Cascadia Summit Fans’ Forum Covers Range Of Important Issues

Day two of the Cascadia Summit got underway at the Starfire Sports Complex in Tukwila, Washington this afternoon.

The three day event kicked off last night when Portland Timbers defeated Seattle Sounders 2-0 in a lively encounter both on and off the field.

Two forums were held at lunchtime today, before a sparse crowd at the stadium, in the build up to the Vancouver-Portland game at 4pm.

Supporters’ group representatives kicked off the proceedings in a forum conducted by Seattle broadcaster Arlo White.

A three hour border delay meant that John Knox and Brett Graham were unable to make the event for the Vancouver Southsiders and it was left to two members of the Timbers Army and two from the ECS to share their thoughts on a number of issues.

A number of important topics were covered and although there was no real groundbreaking news for anyone with a close involvement in any of the three groups, it was a worthy endeavour.

Travel was one of the issues discussed, with the large influx of fans now expected to be making the journey up and down the I5 on a regular basis. Buses are expected to be the main option for a number of fans, especially for those who will be taking the TA’s allocation of 500 tickets to the games.

In the open floor session later on, AFTN Canada raised the important issue of the border and whether fans will be better travelling up the day before the games.

In light of today’s events for the Southsiders bus, this could be a very big issue and potential problem for those of us making the cross country trips.

The TA representatives indicated that their ideal plan would be to not travel up on the day of the game. With most of the major delays coming in the southwards journey, this may be the best option for Vancouver fans planning on making the trips as well. I travelled down to Tukwila late last night and even then I had a 40 minute crossing.

The TA also indicated that they are actively looking into being able to use some kind of express crossing which truckers may use. The ECS guys explained that Amtrak is definitely not an option, so our dream of UK-style “football specials” is sadly a non starter.

Fan behaviour and self policing at matches were also discussed. With some still fearing crowd trouble, there is little doubt that all the eyes of the media will be on the Cascadia matches waiting for something to happen.

We don’t expect this to be a problem with Vancouver supporters. Right now as I type this, both sets of fans are enjoying pre-match pints. Seattle and Portland may be a whole different ball game. There’s real hate there. I love that. It’s what the game needs. It just needs to be kept under control.

Smoke bombs were set off after the goals last night and that will no doubt be discussed at length. Supporters logistics were being discussed in a closed door meeting before the game this afternoon.

Other topics covered were the history of the teams, going back to NASL times, and what the Cascadia rivalry will bring to MLS.

The importance of the Cascadia Cup was also discussed, looking at how it has been presented in the past and going forward. The Timbers fans hope they won’t have to hand it over but as Arlo White pointed out, winning it with just two teams and winning it with three are two different prospects.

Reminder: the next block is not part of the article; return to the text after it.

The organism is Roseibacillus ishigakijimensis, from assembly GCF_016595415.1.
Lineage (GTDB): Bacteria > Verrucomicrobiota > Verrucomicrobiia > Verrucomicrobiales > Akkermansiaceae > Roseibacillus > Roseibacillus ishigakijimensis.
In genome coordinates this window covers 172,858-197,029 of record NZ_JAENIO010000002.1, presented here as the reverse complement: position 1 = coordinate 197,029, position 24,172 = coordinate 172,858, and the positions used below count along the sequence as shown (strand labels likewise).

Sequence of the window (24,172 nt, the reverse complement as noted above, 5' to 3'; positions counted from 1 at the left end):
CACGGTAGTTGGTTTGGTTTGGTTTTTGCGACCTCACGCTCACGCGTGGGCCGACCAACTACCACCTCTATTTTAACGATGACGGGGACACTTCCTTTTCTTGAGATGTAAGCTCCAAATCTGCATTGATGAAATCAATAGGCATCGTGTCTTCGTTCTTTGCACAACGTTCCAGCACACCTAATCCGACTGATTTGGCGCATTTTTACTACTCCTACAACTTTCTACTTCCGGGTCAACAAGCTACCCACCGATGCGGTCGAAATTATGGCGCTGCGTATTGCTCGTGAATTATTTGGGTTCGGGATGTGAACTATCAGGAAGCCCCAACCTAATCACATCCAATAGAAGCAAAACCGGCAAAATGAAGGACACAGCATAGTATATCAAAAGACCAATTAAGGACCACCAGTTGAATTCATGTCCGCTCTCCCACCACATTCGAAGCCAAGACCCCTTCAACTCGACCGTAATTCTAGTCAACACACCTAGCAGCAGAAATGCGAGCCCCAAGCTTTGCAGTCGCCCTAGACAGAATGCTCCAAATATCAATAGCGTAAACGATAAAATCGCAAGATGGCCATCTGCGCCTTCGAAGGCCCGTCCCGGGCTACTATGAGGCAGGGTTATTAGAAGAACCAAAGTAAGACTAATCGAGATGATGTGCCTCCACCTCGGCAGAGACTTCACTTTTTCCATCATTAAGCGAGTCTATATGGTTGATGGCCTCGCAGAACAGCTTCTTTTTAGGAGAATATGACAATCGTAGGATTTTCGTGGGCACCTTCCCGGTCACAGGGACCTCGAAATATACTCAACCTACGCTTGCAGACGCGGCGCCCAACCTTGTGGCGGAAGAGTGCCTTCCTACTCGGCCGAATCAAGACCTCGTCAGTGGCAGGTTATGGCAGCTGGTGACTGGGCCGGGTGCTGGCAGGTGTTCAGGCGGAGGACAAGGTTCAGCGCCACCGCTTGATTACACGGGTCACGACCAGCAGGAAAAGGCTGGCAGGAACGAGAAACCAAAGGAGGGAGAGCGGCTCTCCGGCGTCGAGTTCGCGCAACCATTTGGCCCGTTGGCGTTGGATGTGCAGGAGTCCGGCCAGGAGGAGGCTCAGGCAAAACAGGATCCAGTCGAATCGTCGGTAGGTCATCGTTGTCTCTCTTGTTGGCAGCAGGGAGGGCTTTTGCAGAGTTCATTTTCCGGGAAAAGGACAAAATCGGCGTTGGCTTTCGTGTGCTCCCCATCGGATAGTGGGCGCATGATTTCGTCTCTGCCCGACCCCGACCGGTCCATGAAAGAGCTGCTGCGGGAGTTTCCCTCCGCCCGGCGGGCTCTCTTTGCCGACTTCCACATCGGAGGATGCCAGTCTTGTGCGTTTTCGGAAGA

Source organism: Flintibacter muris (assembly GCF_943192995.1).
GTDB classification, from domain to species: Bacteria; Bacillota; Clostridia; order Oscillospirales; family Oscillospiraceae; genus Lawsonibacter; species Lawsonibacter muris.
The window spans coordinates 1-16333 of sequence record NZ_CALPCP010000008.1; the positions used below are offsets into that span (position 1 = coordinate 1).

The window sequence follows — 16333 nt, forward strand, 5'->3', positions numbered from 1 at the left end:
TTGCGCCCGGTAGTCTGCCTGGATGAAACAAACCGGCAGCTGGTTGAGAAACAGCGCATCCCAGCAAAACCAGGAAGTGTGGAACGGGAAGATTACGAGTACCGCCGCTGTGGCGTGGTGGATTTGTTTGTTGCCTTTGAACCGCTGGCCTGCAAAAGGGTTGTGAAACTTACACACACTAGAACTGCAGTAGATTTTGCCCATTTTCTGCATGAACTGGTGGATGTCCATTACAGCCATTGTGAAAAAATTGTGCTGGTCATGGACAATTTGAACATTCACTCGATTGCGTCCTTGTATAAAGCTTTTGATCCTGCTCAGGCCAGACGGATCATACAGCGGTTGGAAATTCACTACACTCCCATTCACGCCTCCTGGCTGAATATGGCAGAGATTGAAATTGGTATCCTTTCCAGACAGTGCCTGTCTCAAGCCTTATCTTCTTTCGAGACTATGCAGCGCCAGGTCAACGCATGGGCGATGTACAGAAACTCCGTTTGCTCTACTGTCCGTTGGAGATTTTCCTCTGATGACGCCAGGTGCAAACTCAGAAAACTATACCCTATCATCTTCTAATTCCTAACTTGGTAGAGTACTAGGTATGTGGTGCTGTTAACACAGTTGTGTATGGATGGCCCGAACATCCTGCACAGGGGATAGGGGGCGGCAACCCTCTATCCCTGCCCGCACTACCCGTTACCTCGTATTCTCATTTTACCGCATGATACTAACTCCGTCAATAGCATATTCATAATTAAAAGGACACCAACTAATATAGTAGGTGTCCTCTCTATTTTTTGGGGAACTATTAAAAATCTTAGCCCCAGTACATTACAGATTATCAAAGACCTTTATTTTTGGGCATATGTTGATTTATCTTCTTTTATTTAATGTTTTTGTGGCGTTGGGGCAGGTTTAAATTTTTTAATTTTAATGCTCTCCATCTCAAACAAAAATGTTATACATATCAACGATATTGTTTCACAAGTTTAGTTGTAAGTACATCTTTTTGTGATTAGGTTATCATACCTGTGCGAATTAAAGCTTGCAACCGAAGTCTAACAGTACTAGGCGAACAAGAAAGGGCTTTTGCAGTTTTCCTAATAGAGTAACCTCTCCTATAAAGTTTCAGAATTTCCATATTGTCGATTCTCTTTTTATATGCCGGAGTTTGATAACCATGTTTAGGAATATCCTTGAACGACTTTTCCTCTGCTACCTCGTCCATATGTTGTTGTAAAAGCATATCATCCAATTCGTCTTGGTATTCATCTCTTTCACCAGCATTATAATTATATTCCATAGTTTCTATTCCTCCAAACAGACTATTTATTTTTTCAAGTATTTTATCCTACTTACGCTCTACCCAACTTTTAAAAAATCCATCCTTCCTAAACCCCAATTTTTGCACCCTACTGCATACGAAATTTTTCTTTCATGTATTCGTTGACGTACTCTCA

The state of the Cup right now is a little battered, with the TA breaking off one of the handles. Should we get it fixed or go with the battered look and the stories it can tell? I go with the latter.

How fans plan their lives around the schedule was mentioned. It’s still an alien concept to many here, but I’ve spent nearly 30 years living my around football and it’s not going to change any time soon! It’s always good to hear you’re not alone!

Inter-group rivalry was an interesting topic. The ECS have Gorilla FC as rivals in the stadium. We don’t know what Vancouver will bring apart from the Southsiders. The Timbers Army only have themselves but important sub groups such as the excellent 107ist.

The Independent Supporters Trust is another alien concept in North America. It’s huge in the UK and I helped to set up the one at East Fife. We now have a trust member as a full Director on the Board. Trusts are taken more seriously than supporters groups and can definitely be the main pressure group for fans wanting change. Part Club ownership though is sadly never going to happen here. We can dream though.

Every group is now glad that we have the other two to direct our hate at though. During the game and on message boards only of course!

The inevitable subject of ticket allocation was brought up. Portland Timbers majority owner, Merritt Paulson, was in the watching audience and stated that he could “unequivocally state” that there is a feeling with all three clubs that away supporters are “absolutely vital”. He confirmed that it ”wasn’t an easy process” to settle on the numbers of away fans at the Cascadia games and that this first year is a trial with ”nothing written in stone”.

Will this Summit be an annual event? No one is sure yet. If it is it needs to be held on a rotational basis. It was originally planned as a big thing to welcome all three teams into the MLS.

Going forward, it would be great. If you want Vancouver fans to be a part of it then it is vitally important to take into account border travel times. Noon starts don’t do this and it was a shame that Vancouver’s voices had to miss out.

We’ll report on the Coaches forum and the Caps-Timbers game later.

Let’s just hope that this enjoyable Summit now reaches some new highs with two Caps wins.

Mon the Caps.

Authored by: Michael McColl

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